It was sort of like learning a new instrument, except more tedious. Actually, I loved my first experience with computers, because it was the first time as an adult I really had to learn something completely new. I found it very exciting. It was (and still is) often frustrating, but it’s a great tool in the process of composition. I find, however, that if computers are used as the only tool for composition, they’re quite limiting. Often a pencil and a good imagination will get me farther.

12. As an experienced composer, how do you deal with the American tradition of the orchestrator?

In films there are generally two reasons why composers are not their own orchestrators. The first is that there simply is not enough time to compose the music and orchestrate it, too. The second is that some composers aren’t very knowledgeable about the orchestra. This has been true since the beginning of film music.

Having said that, I generally do my own orchestration when I have the time for it. I’ve devised a short score format on which I can orchestrate my scores directly as I compose. My “sketch” and my final score are the same piece written on the same page. I’ve done it this way ever since Tombstone, with the one exception of Lost in Space, in which there wasn’t enough time. There were several people who worked on that with me, and I didn’t do any full orchestration at all.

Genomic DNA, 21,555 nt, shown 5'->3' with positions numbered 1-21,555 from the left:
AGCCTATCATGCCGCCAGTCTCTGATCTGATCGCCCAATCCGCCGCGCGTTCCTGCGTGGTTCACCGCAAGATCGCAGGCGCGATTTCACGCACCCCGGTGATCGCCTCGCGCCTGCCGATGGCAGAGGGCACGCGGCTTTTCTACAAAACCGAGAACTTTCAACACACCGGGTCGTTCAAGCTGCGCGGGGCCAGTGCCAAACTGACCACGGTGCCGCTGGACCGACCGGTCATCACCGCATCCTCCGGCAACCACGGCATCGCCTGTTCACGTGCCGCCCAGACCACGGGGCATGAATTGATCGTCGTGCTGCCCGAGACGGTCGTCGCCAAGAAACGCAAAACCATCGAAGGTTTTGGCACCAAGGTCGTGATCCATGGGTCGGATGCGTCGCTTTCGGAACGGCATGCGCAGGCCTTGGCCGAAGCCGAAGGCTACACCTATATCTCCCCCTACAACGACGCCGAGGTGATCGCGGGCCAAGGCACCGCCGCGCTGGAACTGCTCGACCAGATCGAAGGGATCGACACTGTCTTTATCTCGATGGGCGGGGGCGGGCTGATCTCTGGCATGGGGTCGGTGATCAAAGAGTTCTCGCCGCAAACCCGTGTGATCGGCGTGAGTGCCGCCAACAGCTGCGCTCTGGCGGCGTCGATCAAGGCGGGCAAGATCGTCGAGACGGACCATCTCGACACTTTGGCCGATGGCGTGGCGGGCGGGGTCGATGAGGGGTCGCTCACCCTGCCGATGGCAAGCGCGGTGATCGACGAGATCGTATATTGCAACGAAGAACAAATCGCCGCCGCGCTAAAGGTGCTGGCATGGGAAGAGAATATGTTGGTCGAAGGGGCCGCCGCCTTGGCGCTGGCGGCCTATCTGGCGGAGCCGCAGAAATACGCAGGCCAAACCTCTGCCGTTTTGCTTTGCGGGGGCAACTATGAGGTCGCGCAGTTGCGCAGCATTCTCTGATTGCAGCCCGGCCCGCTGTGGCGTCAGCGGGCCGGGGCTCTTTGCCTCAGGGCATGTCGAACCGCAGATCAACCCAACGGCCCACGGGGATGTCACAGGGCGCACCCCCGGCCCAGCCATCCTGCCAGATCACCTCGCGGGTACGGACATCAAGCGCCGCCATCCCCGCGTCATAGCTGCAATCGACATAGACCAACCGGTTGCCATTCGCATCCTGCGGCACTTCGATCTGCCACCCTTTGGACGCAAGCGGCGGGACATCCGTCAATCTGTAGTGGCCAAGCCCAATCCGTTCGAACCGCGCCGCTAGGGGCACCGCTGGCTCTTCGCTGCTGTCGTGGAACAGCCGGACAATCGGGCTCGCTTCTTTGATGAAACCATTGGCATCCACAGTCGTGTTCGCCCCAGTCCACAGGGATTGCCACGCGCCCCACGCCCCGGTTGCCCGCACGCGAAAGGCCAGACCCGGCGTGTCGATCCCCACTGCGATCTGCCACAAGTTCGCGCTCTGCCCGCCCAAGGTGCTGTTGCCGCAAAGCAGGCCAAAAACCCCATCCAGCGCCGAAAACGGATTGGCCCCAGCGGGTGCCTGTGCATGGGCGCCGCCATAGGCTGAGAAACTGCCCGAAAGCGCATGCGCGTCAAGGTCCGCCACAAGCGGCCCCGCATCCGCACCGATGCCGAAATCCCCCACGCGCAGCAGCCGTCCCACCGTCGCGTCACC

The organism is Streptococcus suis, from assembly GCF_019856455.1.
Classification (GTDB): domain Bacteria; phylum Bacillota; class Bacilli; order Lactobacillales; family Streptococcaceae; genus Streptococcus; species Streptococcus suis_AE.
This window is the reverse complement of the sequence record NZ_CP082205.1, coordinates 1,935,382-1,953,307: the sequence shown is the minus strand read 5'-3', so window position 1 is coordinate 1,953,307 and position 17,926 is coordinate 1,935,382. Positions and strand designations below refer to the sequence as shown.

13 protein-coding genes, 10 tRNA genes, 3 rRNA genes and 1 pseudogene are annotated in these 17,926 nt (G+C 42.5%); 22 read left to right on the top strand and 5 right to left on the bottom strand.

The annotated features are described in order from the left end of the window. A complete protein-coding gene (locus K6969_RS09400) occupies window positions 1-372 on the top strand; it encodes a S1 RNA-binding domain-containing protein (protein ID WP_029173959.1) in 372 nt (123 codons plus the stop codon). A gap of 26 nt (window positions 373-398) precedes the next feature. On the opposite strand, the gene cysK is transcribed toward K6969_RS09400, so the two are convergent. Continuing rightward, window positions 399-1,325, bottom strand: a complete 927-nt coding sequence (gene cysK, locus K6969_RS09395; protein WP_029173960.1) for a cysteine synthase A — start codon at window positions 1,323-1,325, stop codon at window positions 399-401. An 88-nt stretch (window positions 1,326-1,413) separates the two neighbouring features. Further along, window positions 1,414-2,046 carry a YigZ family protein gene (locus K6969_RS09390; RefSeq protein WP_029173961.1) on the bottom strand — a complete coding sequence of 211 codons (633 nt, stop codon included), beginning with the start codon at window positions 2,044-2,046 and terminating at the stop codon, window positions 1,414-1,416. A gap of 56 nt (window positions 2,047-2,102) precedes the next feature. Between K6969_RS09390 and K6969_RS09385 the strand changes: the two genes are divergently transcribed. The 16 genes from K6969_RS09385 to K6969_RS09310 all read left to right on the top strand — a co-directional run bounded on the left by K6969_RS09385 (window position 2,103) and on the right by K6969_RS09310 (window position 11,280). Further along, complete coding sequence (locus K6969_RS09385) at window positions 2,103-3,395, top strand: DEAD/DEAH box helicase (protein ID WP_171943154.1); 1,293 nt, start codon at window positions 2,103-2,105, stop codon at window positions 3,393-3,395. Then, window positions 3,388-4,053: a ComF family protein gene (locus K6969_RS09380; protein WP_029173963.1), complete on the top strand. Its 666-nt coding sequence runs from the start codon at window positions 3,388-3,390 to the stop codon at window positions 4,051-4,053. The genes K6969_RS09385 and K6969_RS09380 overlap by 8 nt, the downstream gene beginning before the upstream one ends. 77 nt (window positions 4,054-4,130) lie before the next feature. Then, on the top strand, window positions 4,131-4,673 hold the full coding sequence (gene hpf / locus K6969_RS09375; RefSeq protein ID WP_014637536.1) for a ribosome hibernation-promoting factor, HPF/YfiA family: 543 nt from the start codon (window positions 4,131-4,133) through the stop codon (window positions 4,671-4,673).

13. For many years, you’ve been commissioned for concert works. Is it important for a composer who mainly works for movies working without any image? I mean, to find oneself a form for a music which is not imposed by someone else?

It’s certainly important for me to write such music. All film music is accompaniment, which means that in films music is only a part of the total creative experience. Concert music is different in that it is entirely complete and self-contained.

There are many demands and restrictions in film music that one does not find in concert music, and vice versa. For instance, in film music the film itself always determines the form of the music. The scenes dictate not only what sort of music will be composed, but also what the length of the phrases and of the piece itself will be. Additionally, in America, because of the Work for Hire restrictions, the film composer does not have the final aesthetic decision on his own work. In a concert piece, however, the form of the music, as well as all other creative choices, are left to the composer, and all decisions as to the composition are solely his. Film music is a collaborative medium; concert music, with the exception of opera and ballet, generally is not.